Nairobi — One person dies weekly in Kenya due to a shortage of anesthetics and the situation is worse in slums and rural areas across the country.
In areas like Turkana in the Rift Valley, and the North Eastern, Eastern and Western provinces people are enduring painful operations without any anesthetics at all. This is according to James Kamau, a civil society activist and the chief executive of the Kenya Treatment Access Movement, a local non- governmental organization.
Kamau says anesthetics are only found in Nairobi and provincial hospitals. “In our visits across Kenya, we have witnessed cases where many health facilities operate on people without using anesthetics. Surely, we shouldn’t be letting (people), and particularly our children, undergo surgery without the use of anesthetics?” he asks.
Dr. Frasia Karua of Gertrude Children’s Hospital agrees. She says she has carried out clinical research around the country and found out that the shortage of anesthetics is real and rampant in rural areas. Dr. Japheth Akwabi, the vice chairman of the Clinical Association of Kenya, who works at the Western General Provincial hospital, adds “many patients are operated on without these essential drugs.”
Both experts and civil society say that an insufficient health budget, corruption and bureaucracy are to blame for this.
Dr. Willis Akhwale, the head of disease control at the public health ministry, is calling on African-based pharmaceutical manufacturers to play a greater role in the global drug market.
“Having drugs manufactured locally will not only reduce costs, but also ease the time used to procure such drugs to treat all ailments,” he says.
Akhwale says Kenya has many instances of drug shortages, apparently due to the tedious procurement process. “It is a shame that many citizens die due to lack of basic drugs like anesthetics, which are used during surgical procedures,” he says.
The Kenya Medical Supplies Agency (KEMSA), a government parastatal, is charged with planning, procuring and distributing drugs to all public health facilities in Kenya. But it says it does not have enough money to procure all drugs needed in the country.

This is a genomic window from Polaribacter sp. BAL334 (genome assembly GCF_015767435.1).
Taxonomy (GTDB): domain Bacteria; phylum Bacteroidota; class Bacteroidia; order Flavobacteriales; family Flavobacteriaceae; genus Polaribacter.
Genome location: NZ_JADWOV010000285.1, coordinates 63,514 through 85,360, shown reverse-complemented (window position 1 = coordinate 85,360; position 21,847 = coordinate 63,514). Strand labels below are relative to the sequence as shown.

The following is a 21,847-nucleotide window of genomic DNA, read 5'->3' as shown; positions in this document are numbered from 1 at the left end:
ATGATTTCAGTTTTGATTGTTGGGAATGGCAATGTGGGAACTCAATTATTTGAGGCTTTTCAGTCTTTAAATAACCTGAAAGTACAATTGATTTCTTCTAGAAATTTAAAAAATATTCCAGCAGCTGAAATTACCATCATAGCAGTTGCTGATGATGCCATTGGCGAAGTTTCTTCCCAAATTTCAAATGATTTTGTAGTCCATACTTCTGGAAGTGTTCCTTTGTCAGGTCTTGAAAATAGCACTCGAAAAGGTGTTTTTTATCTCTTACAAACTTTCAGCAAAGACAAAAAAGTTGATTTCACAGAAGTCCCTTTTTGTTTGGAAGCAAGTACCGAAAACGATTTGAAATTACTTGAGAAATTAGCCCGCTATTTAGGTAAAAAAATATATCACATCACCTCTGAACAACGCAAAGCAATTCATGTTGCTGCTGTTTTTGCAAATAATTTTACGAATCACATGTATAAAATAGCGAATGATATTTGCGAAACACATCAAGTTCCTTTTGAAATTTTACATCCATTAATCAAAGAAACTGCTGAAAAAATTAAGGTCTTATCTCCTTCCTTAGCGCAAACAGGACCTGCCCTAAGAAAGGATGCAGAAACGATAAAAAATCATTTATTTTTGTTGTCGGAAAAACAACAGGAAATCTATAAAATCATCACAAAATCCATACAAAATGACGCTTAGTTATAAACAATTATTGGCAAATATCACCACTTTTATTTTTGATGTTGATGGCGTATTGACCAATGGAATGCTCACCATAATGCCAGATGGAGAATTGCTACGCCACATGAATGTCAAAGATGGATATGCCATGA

“Though the government gave the ministry of health a total 870 million dollars in this year’s budget, anesthetics was lumped together with other drugs while about 12 million dollars was earmarked for purchase of ARVs, two million dollars for the purchase of modern equipment for screening cervical and breast cancer and 79 million dollars for immunization,” says Dr. John Munyu, acting KEMSA chief executive.
But he adds KEMSA has bought a planning system worth 1.5 million dollars to improve procurement of essential medicines and medical commodities. It will also aid in tracking the storage and distribution of all pharmaceuticals and non-pharmaceuticals commodities to over 4,000 facilities in the country. But this will only be implemented in September.
Professor Anyang Nyongo, the medical services minister says government is aware of the situation and is looking for money from donors to buy enough drugs, including anesthetics.
But meanwhile, patients are undergoing excruciating pain.
When Clare Anyango from Western Kenya broke her hand she was taken to a local nursing home for surgery and was operated on without anaesthetics.
“It was like hell. I was enduring the pain and thought the doctor would ease it. But when he started the operation, the pain doubled and I had to endure it for almost an hour. I wouldn’t undergo a similar exercise again,” says Anyango.
Dr. Gilchrist Lokoer, who is in charge of Turkana District Hospital, says the situation is worst in Turkana.
“Many patients come to us for surgery but in most cases, we lack the anaesthetic machines, gas and sprays to numb their senses.
“For simple processes sutures, removing lumps or circumcision, we do them when patients are fully awake. For more serious cases, we refer them to mission or general provincial hospitals with good facilities and drugs,” says Lokoer.
Dr. Loise Mutai, a paediatric cardiologist and lecturer at the University of Nairobi operated on a child in Kericho, 300 kilometres west of Nairobi, without the use of anaesthesia in March.
“I had gone to Kericho district hospital to diagnose children’s heart problems using my echo machine. I detected an abnormality in a child’s heart, which could not last a day.
“I was shocked to find there were no drugs and equipment for anaesthesia. Using my echo machine, I expertly operated on the child without using anaesthesia. The child survived but I empathised with the patient because I know the pain she was going through. We should equip our hospitals to avoid similar situations,” she says. Anna Wangeci, who lives in Mathare slum in Nairobi, says she experienced a rupture while delivering her baby and needed stitches.
“It was at night and the doctor stitched me while I was awake. The pain was unbearable given that it was just a few minutes after I had delivered,” she recalls.
Dr. Wilberforce Wanyanga from the United Nations Industrial Development Organisation is calling on African governments to offer incentives for local pharmaceuticals like allowing them to import goods without paying value added tax.
“Kenya is a regional pharmaceutical hub and it is ironical that it continues to import basic drugs for anaesthesia. It should promote local manufacturing of such drugs,” he says.